That was fun! I got a ride to Taupo with this mountainbiker called Thomas Lindup who ended up coming third in the solo division doing about 27 laps.
When I got to Taupo I went to a pub to leave my pack, and I got a free beer for being able to ride and juggle at the same time. I went for a ride and an ATM machine ate my cashflow card and I found an expensive cellphone on the side of the road and I got a puncture in my new 29er.
I thought that me and Tony did 18 laps (9 each) and Ken did 15. The extra lap is the first bit where you go an extra mile to get through the transponder, which shouldn’t count as a full lap but does get included in the results. Tony can have credit for that extra start bit.
When Tony got back from his first lap he already had technical difficulties with his coker, after a crash had bent the seat down at the front. I wasn’t expecting to use my 29er but luckily I had patched the tire in the morning and I took it out for a spin, doing my best lap time of 29 minutes (or 30). It seemed like a lap took 1 hour, and then when I sat down it only took 10 mins for Tony to get back (when he was about 30 mins). The tent city was huge and took about a third of the riding time each lap, earning us heaps of cheers and high-fives from the bikers.
On my second lap I used Tony’s coker. I love the feeling of it rolling along, but it is such a heavy beast it was a killer on the hills. The seat post was not done up tightly and it slipped down till it rubbed on the wheel near the start of the lap- I thought I had buckled the rim and it was the brakes rubbing so I stuck with it all the way with it getting worse as I went. Tony’s cranks stick out about an inch and a half past the axle, something I am not used to. When I approached this lumpy hilly bit that says Hard/easy and you can choose the way, I chose hard and went the same path that I had easily cleared on the 29er. My trouser caught on the sticky outy bit on Tony’s crank and I got launched and landed in a heap at the bottom of the hill. It was quite amusing and I didn’t get too hurt- impact testing my new gloves.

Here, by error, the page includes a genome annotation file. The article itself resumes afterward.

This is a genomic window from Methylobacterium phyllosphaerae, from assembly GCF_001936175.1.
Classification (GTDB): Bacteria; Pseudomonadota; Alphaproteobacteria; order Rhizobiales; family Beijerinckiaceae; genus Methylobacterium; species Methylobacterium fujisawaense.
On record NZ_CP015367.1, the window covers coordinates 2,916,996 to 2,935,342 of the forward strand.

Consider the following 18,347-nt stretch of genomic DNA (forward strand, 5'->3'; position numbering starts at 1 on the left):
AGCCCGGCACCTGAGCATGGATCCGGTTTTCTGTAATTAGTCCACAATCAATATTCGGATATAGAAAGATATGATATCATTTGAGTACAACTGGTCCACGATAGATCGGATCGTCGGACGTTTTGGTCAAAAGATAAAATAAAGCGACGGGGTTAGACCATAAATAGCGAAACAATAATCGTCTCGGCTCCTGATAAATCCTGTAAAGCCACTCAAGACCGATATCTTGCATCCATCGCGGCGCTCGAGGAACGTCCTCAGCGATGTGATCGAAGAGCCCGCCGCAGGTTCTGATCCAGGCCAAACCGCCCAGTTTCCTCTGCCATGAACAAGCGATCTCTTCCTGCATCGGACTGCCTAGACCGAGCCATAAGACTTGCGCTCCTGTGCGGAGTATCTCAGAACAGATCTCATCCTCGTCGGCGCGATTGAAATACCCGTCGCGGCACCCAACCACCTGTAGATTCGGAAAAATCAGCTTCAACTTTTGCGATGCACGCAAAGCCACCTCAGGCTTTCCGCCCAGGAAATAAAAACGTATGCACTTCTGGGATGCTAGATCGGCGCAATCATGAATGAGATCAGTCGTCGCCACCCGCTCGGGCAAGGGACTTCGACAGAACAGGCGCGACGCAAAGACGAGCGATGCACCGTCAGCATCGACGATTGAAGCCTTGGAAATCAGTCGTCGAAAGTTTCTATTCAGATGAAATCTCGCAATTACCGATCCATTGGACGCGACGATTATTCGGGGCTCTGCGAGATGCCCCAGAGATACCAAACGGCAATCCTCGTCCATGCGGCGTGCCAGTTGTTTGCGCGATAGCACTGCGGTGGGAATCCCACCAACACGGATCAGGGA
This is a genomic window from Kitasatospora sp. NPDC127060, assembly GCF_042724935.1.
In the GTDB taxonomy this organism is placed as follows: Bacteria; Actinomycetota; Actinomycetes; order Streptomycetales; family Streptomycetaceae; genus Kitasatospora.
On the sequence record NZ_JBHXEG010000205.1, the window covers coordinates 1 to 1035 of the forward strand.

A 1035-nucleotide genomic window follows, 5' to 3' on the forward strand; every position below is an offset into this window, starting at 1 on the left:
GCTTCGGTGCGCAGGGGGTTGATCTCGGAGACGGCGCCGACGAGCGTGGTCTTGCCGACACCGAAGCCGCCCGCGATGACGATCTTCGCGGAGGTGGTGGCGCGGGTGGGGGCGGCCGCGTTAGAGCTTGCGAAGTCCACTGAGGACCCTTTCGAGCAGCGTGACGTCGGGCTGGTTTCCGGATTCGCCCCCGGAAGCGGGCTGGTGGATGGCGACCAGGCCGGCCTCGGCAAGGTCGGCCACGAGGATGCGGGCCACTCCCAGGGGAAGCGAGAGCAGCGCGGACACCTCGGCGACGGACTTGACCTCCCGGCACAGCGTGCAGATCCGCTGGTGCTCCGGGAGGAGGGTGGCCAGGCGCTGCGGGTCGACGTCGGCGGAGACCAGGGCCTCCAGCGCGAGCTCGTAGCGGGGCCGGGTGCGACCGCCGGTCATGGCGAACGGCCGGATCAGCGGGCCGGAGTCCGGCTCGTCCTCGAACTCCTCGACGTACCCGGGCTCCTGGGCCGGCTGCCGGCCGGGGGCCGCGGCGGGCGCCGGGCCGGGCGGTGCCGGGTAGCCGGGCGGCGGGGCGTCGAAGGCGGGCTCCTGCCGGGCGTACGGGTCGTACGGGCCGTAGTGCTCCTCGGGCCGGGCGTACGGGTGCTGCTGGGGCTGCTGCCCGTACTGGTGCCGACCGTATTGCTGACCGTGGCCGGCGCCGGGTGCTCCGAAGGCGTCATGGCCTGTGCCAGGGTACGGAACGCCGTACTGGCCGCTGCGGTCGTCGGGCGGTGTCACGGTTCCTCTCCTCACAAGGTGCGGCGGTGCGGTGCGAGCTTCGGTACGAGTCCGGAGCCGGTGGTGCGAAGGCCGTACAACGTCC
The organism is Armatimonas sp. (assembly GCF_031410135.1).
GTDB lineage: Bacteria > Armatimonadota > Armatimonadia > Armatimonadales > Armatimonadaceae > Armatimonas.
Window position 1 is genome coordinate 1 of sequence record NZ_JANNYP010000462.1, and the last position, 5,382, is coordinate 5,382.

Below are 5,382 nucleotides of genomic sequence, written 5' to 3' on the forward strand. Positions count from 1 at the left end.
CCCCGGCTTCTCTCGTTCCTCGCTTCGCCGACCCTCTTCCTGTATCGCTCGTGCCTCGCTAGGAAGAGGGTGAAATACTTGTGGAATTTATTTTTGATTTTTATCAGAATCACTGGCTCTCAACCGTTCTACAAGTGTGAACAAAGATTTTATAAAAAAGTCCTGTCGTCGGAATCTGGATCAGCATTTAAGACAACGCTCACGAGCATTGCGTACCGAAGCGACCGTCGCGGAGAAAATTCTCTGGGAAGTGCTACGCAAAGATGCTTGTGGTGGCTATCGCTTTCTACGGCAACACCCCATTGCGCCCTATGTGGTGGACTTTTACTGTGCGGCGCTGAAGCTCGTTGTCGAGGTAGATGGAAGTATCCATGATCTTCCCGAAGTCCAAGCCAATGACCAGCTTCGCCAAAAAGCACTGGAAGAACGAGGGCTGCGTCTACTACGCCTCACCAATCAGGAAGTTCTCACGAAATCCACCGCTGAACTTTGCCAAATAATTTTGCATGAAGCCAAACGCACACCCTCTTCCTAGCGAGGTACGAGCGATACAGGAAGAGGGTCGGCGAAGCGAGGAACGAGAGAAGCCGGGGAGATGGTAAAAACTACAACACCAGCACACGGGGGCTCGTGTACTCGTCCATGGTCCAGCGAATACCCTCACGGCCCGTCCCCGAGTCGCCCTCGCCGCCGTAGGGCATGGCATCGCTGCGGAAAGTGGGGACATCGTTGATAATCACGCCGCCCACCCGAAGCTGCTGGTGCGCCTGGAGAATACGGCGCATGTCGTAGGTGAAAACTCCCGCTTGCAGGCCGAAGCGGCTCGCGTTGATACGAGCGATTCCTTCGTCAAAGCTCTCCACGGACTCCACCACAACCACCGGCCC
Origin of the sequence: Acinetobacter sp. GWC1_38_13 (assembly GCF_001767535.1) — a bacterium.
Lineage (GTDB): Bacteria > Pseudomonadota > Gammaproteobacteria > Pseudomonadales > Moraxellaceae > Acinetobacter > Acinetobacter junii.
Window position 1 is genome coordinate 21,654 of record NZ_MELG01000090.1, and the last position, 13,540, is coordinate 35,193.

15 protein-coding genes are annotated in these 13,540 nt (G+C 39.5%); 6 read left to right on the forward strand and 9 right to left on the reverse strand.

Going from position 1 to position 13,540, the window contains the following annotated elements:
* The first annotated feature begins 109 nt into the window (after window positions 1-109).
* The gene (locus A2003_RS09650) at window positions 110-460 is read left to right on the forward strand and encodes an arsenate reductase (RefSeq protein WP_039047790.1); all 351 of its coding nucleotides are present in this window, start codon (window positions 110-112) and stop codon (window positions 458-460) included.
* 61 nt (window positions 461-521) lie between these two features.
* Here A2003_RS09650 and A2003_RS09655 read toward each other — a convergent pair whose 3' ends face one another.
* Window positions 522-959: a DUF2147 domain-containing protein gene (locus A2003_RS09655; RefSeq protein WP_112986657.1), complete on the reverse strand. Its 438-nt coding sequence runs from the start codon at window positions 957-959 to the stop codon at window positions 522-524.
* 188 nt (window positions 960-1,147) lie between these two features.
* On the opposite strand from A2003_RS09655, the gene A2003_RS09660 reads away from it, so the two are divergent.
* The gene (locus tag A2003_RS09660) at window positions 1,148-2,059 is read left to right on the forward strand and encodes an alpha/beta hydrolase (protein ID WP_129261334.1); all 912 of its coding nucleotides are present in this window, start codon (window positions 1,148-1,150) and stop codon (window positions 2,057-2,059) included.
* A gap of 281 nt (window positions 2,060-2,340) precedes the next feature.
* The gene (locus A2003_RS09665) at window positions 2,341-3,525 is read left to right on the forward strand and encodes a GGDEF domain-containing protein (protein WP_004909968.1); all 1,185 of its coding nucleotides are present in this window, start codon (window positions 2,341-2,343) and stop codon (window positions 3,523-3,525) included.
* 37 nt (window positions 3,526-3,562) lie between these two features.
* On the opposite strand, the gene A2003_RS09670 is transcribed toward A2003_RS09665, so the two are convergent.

After a couple of laps with the coker I decided it was too heavy and took my 29er out for some more laps, but I didn’t get much less tired. I had heaps of bikes passing me “On your right, On your right, Right, On your Right”. I was constantly getting encouragement from the bikers too though, they would say things like “I’m amazed, you’re doing well”, and “You’re a legend”, and even “You’re a messiah!”
At night time I used Steve Parvano’s light and I had much less trouble with it than Tony’s light which I used at the Moonride, because of the mounting system. It only went out once when I crashed and I was able to attach the wire to the terminal easily in the dark. Tony’s rear light fell off me a couple of times and the second time everyone ran over it, and it ceased to work. Luckily a mountainbiker gave me a spare light and I duct-taped it to Tony’s 29er (which I was using at night cos of the longer 140mm cranks) for one more lap.
I had a pretty good time and it was good to catch up with Peter and Ken and Tony, and to meet Frank and Jeff. I think I would prefer a larger team than two next time to allow more socialising and recovery time, but you wouldn’t want more than three for a 12 hour event maybe cos otherwise you wouldn’t get many laps each. I hitchhiked home with my unicycle on Sunday with no trouble, getting rides almost instantly and meeting a prospective unicyclist and someone who had tried it once upon a time.
*Edit: the funny thing about hitching home was that I saw a car with mountainbikes strapped to the rack and I said “They must have been to the Day/Night Thriller”. We got a bit closer and I recognised the red Trek frame and realised it was Thomas, who had given me the ride to Taupo. I waved as we overtook.